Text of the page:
What? Math? Painless Garden Planning


In years past, I had miserable garden failures because I didn’t think about it before I planted whatever I wanted, wherever I wanted. Gee, what a surprise. And while I’m all about spontaneity and experimenting, I do try to stick to a loose plan now, growing what I know will work where from experience and then allowing for a few “experiment zones”, so I can learn something new.

But how did I emerge from the overwhelming feeling of “what to do with this empty box of dirt”? Simply with paper and a pencil!

Remember Garden #2 from a previous post? It was great, but there were changes I wanted to make for the following season to maximize its potential. Plus, I was planning to add a new box beside it for this year, so I could grow even more! And that’s the great thing I’ve learned over the years – it’s not all as final as it first seems. You can make changes. You can replant. You can have some control. Garden planning So I drafted a to-scale (One centimetre = one foot) sketch of my space (graph paper borrowed from my kids’ school supplies) and started “planting”.

I knew the patty pan squash and cucumber combo worked great last year, and how much space it took up, so why not duplicate it and add more? I never did grow any zukes last year (the zuke I thought I had turned into a pumpkin and I had to move it!), so here was my chance, especially since I could grow them the same way – up a teepee of bamboo sticks! The outside of each spoke on the “wheels” above represents a seed planted (never one to tempt fate, I always thrown in a few extra and thin them to the strongest plant just in case!).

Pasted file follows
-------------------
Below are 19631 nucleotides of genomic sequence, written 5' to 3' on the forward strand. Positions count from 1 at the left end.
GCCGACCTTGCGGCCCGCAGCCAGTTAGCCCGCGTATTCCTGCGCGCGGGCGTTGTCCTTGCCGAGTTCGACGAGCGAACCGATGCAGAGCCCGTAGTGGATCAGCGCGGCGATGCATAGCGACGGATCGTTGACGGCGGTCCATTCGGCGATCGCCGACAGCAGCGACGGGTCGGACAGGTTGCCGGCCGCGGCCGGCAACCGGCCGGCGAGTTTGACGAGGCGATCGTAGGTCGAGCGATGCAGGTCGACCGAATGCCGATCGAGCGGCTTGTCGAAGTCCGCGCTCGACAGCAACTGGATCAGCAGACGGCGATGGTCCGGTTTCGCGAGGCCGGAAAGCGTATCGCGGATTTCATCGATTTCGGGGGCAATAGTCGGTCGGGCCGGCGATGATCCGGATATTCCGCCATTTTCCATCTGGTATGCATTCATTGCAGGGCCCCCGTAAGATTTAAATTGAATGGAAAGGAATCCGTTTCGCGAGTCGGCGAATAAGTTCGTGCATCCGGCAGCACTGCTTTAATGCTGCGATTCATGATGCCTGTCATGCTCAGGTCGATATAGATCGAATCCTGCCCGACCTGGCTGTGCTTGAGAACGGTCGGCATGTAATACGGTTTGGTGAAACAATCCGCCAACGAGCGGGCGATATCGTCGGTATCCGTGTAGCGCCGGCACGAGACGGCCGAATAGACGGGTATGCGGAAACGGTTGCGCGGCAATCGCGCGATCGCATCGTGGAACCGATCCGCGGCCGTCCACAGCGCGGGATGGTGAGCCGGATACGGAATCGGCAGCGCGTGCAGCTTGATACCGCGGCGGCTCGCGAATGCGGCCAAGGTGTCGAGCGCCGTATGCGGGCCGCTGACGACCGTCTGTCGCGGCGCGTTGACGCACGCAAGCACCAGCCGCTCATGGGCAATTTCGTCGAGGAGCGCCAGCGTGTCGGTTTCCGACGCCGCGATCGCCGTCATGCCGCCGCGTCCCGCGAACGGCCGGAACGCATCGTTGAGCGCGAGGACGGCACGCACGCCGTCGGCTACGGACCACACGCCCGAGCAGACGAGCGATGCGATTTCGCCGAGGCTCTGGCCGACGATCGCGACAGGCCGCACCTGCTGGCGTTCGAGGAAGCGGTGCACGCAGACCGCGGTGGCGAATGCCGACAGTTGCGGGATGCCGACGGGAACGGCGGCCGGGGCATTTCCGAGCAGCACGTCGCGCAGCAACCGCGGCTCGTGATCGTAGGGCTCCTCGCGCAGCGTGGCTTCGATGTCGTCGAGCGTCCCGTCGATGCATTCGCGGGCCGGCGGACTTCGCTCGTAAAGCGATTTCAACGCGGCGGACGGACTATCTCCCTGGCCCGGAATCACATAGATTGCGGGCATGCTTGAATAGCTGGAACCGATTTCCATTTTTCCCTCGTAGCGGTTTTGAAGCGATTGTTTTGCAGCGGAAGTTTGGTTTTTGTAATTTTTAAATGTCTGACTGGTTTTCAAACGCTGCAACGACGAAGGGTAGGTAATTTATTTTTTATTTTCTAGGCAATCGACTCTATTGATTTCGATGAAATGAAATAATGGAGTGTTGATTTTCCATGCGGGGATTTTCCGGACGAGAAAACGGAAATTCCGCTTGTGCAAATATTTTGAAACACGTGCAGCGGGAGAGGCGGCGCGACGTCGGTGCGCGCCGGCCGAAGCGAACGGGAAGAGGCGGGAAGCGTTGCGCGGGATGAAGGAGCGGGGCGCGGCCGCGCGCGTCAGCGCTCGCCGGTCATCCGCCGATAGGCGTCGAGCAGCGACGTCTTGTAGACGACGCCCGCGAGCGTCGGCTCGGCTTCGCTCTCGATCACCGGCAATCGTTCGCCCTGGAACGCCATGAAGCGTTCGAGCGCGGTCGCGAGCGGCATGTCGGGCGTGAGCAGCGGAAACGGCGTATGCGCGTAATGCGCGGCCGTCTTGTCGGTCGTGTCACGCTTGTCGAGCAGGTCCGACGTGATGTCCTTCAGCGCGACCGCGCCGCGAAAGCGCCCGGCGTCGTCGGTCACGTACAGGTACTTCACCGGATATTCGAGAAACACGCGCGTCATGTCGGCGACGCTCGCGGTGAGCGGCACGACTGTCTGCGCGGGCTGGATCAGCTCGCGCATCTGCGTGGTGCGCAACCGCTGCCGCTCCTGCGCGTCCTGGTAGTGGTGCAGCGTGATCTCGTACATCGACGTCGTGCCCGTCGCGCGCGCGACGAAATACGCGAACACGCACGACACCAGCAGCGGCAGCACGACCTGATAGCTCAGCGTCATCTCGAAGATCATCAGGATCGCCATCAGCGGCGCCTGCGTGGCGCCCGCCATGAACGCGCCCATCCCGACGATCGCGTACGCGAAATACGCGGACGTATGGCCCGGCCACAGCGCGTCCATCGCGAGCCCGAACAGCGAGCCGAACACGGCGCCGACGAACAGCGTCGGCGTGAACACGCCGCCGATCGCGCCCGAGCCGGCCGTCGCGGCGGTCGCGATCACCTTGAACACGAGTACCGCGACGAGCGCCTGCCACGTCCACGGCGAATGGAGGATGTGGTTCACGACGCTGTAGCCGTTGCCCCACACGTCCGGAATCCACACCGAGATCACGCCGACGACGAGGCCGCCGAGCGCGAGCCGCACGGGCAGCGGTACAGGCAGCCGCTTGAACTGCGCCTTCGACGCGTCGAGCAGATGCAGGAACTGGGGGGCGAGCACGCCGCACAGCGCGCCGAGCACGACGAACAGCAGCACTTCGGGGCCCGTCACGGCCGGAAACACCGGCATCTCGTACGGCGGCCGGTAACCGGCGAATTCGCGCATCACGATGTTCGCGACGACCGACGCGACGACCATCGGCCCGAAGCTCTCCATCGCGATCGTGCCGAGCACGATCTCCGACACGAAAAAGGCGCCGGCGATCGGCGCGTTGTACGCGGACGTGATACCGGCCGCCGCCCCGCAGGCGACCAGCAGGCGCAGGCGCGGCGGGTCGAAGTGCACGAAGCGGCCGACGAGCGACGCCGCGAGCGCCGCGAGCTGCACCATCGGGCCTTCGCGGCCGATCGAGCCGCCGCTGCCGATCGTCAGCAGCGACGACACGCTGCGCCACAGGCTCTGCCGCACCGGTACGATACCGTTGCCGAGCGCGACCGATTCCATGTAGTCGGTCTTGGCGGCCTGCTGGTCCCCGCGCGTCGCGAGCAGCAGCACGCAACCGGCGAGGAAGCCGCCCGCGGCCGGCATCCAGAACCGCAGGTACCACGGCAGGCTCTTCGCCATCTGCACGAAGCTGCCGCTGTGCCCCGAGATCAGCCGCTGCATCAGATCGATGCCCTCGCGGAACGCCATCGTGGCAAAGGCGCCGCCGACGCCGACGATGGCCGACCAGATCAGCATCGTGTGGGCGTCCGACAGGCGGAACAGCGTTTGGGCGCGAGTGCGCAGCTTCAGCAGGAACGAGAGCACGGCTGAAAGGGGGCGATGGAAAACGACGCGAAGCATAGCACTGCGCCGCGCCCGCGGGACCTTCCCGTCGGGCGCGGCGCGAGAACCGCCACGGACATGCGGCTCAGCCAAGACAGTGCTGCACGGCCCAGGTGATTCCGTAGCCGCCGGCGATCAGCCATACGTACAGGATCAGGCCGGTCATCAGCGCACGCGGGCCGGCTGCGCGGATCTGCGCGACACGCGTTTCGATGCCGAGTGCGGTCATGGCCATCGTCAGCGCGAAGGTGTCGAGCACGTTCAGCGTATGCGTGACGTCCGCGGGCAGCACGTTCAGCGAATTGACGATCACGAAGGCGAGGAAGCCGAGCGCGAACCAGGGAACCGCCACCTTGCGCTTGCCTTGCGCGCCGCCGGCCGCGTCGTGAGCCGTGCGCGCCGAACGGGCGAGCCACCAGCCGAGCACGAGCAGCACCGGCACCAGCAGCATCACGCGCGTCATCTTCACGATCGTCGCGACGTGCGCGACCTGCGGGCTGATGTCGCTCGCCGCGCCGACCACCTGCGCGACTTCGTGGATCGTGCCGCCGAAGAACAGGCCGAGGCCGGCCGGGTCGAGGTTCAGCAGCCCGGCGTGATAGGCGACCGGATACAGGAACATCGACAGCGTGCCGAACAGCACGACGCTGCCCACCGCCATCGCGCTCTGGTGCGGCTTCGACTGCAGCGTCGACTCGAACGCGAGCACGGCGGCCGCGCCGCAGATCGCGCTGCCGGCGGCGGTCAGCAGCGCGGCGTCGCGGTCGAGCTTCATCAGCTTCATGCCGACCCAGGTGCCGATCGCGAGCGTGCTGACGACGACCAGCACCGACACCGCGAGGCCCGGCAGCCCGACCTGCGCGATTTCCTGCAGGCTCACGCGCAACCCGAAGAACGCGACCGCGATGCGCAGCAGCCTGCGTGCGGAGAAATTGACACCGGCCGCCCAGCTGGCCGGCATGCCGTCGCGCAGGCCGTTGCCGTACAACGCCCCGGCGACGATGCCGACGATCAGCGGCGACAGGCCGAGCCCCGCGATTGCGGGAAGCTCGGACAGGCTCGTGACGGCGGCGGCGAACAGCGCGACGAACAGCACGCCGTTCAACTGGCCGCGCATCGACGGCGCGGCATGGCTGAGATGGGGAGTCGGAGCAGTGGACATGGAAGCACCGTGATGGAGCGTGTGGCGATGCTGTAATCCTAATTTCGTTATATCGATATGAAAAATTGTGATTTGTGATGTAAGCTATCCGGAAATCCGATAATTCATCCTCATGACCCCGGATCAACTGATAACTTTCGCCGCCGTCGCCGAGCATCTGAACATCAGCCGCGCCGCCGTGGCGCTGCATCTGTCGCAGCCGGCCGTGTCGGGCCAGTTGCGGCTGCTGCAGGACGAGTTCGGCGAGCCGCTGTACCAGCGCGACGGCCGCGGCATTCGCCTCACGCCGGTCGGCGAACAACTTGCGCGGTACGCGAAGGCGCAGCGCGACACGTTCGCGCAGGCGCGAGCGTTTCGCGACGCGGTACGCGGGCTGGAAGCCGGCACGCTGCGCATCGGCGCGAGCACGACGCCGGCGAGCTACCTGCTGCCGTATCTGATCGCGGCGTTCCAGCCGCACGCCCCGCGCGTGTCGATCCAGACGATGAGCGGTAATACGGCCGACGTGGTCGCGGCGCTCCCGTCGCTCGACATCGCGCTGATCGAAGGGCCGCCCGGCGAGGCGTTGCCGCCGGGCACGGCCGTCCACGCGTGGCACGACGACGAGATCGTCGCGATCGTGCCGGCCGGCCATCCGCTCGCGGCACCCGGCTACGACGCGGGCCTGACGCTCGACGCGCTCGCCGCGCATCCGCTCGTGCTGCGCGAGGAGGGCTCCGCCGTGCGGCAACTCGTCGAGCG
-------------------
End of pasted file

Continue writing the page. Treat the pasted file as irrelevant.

Then I had some space left over to experiment a little. I’ve never grown bush beans at this house, but I chose them because they are short so they don’t require support, and are apparently great producers if you harvest them often so more can keep coming. I just love a veggie that keeps on giving! Which brings me to the last spot in this bed, reserved for greens (lettuce), as I really could have used a little more salad at regular intervals last year and not all at once!
I actually planted it already, as it likes cooler weather, two weeks after I planted the lettuce in the back garden, and guess what we’re having for dinner tonight? Caesar salad! I may harvest them all and plant something else there later, or just keep cutting them as I go so they will continue to provide.

You’ll notice my little sketch is oriented north, and I’m trying to plant as much as I can east to west for best sun exposure (so the books say). But this space produced well last year when I planted the rows north to south, so I’m not too worried.  In short, I don’t always follow all the rules – and I’ve paid for it in the past – but I also don’t want to stress out about all the little details – or this wouldn’t be easy, fun or cost effective – some of the main reasons I enjoy it! See, that wasn’t so bad, right? I don’t know why I balked at making a quick plan for so many years. Save yourself the seasons of grief and just spend a few minutes drawing! You’ll feel like a kid again…especially when it works.

2 thoughts on “What? Math? Painless Garden Planning

  1. Pingback: It's not too late to plant!

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